Chickenpox is a contagious infection caused by the varicella-zoster virus. It causes an itchy rash with small, fluid-filled blisters. Although uncomfortable, most people recover within 1-2 weeks. It is highly contagious to those who haven’t had the disease or been vaccinated against it.
Chickenpox mainly affects kids but adults can get it too. The blister-like rash first appears on the face and trunk and then spreads throughout the body. The infection spreads in a similar way to colds and flu. Although it is not a life-threatening infection, complications can arise.
Before the rashes appear, a person usually has:
- a general feeling of being unwell
- fever, which is usually worse in adults than children
- aching muscles
- loss of appetite
The severity of the rashes varies from a few spots to a rash that covers the entire body. There will also be spots, which develop in clusters and are generally found on the face, limbs, chest, and stomach. Blisters can develop on top of the spots which can become very itchy. Within about 48 hours, the blisters cloud over and start drying out and develop a crust, which then falls off on its own within about 10 days.
The infection generally resolves within a week or two without treatment. There is no cure, but there is a vaccine to prevent it. Some doctors may prescribe medication or advise on how to reduce the itchiness and discomfort and how to prevent the infection from spreading to other people. For the pain and fever, acetaminophen may help. Because of fever, a person with chickenpox may experience dehydration so it is important to drink plenty of fluids. A person with chickenpox may also experience mouth soreness. Sugar-free popsicles may help ease the symptoms especially if there are sore spots in the mouth.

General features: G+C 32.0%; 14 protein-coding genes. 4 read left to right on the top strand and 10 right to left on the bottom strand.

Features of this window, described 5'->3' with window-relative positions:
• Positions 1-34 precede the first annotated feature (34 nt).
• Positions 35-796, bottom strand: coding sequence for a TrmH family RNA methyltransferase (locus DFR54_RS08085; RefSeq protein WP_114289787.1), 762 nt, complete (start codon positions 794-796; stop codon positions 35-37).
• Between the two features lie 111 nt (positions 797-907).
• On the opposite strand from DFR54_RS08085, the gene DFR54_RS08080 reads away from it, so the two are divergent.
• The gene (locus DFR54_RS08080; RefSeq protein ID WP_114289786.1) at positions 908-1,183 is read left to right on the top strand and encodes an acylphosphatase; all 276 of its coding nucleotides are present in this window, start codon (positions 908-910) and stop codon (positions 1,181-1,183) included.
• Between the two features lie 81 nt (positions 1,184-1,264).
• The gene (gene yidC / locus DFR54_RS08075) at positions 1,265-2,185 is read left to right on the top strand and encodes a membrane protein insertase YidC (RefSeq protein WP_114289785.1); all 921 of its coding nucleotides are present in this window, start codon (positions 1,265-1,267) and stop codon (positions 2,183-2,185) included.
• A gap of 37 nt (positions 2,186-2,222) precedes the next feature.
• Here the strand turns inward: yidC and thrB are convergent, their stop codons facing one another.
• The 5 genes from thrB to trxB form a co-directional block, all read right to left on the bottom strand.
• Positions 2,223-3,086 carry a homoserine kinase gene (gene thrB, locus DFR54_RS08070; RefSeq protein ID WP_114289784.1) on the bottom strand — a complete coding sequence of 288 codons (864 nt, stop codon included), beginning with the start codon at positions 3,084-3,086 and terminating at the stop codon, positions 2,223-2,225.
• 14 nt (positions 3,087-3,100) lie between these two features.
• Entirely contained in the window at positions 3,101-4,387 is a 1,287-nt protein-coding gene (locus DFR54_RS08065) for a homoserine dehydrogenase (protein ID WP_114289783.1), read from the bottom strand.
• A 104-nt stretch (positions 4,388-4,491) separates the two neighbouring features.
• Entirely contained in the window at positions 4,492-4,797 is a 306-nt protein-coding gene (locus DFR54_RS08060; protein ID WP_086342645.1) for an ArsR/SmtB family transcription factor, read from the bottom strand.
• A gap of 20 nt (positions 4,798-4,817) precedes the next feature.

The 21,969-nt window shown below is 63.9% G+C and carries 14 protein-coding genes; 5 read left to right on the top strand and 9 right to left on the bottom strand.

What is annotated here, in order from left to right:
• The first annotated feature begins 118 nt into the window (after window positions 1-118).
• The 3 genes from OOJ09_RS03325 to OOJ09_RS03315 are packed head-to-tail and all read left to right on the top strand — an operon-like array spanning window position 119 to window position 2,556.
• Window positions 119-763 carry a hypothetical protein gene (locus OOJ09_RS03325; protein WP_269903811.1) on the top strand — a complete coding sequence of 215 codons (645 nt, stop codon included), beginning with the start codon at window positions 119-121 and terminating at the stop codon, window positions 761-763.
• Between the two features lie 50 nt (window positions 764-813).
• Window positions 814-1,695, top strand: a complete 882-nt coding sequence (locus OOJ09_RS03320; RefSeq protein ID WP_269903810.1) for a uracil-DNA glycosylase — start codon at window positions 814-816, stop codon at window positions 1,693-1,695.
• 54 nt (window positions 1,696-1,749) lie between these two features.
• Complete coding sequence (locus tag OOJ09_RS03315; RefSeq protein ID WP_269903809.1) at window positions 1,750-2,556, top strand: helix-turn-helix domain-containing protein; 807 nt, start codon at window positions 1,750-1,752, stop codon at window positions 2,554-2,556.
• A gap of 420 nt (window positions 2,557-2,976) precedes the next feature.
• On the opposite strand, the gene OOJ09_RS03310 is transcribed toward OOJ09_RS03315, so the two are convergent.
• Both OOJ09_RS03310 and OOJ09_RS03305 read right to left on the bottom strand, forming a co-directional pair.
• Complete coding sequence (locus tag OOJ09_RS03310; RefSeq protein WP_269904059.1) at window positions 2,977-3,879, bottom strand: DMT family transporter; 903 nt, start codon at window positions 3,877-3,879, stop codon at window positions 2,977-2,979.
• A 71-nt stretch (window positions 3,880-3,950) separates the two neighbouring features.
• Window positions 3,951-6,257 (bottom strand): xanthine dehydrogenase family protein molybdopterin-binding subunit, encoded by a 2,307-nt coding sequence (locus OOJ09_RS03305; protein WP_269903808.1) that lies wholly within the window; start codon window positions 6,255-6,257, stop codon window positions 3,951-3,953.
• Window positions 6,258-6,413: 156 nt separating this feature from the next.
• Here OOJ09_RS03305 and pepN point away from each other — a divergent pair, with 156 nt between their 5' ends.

An antiviral medication may be prescribed during pregnancy, for adults who get an early diagnosis, in newborn babies, and those with a weakened immune system.
The best way to prevent the spread of the virus is to get the varicella vaccine.
If you haven’t been vaccinated for chickenpox, there are further precautions you should take:
- Stay away from people who are sick with chickenpox or shingles if possible
- Wear disposable, non-latex gloves when touching objects or surfaces that may have been exposed to the virus
- Consider setting up a cozy “sick room” for a family member who has chickenpox, a place where she can rest without feeling too isolated from everyone else
- Never share cups, dishes, and utensils with a sick family member
- Wash any items that came into contact with a sick family member with hot, soapy water
- Disinfect non-porous surfaces with a product approved by the Environmental Protection Agency for killing microbes such as viruses (chlorine bleach will do, but there are also non-bleach alternatives that are safer)